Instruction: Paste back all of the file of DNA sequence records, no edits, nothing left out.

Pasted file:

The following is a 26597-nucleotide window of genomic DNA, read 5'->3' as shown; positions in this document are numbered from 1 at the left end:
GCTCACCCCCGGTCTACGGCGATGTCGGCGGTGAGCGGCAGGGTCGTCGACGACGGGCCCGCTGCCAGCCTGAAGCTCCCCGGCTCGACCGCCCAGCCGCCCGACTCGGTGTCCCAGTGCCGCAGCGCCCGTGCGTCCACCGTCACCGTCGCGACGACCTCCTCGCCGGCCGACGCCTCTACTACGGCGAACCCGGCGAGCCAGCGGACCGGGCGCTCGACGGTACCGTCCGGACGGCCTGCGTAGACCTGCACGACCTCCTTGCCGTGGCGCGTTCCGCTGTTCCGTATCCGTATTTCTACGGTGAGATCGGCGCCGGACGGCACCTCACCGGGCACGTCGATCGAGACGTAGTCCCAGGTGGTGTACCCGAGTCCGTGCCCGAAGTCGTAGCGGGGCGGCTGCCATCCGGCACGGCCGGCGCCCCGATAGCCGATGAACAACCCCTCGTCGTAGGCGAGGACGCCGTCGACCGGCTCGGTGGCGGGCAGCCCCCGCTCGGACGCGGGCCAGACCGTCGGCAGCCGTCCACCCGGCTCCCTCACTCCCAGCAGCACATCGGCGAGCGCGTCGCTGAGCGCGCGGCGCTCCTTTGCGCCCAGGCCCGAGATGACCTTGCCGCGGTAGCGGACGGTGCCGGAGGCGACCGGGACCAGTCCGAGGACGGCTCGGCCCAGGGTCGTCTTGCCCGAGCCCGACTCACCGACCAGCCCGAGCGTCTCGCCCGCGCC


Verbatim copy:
The following is a 26597-nucleotide window of genomic DNA, read 5'->3' as shown; positions in this document are numbered from 1 at the left end:
GCTCACCCCCGGTCTACGGCGATGTCGGCGGTGAGCGGCAGGGTCGTCGACGACGGGCCCGCTGCCAGCCTGAAGCTCCCCGGCTCGACCGCCCAGCCGCCCGACTCGGTGTCCCAGTGCCGCAGCGCCCGTGCGTCCACCGTCACCGTCGCGACGACCTCCTCGCCGGCCGACGCCTCTACTACGGCGAACCCGGCGAGCCAGCGGACCGGGCGCTCGACGGTACCGTCCGGACGGCCTGCGTAGACCTGCACGACCTCCTTGCCGTGGCGCGTTCCGCTGTTCCGTATCCGTATTTCTACGGTGAGATCGGCGCCGGACGGCACCTCACCGGGCACGTCGATCGAGACGTAGTCCCAGGTGGTGTACCCGAGTCCGTGCCCGAAGTCGTAGCGGGGCGGCTGCCATCCGGCACGGCCGGCGCCCCGATAGCCGATGAACAACCCCTCGTCGTAGGCGAGGACGCCGTCGACCGGCTCGGTGGCGGGCAGCCCCCGCTCGGACGCGGGCCAGACCGTCGGCAGCCGTCCACCCGGCTCCCTCACTCCCAGCAGCACATCGGCGAGCGCGTCGCTGAGCGCGCGGCGCTCCTTTGCGCCCAGGCCCGAGATGACCTTGCCGCGGTAGCGGACGGTGCCGGAGGCGACCGGGACCAGTCCGAGGACGGCTCGGCCCAGGGTCGTCTTGCCCGAGCCCGACTCACCGACCAGCCCGAGCGTCTCGCCCGCGCC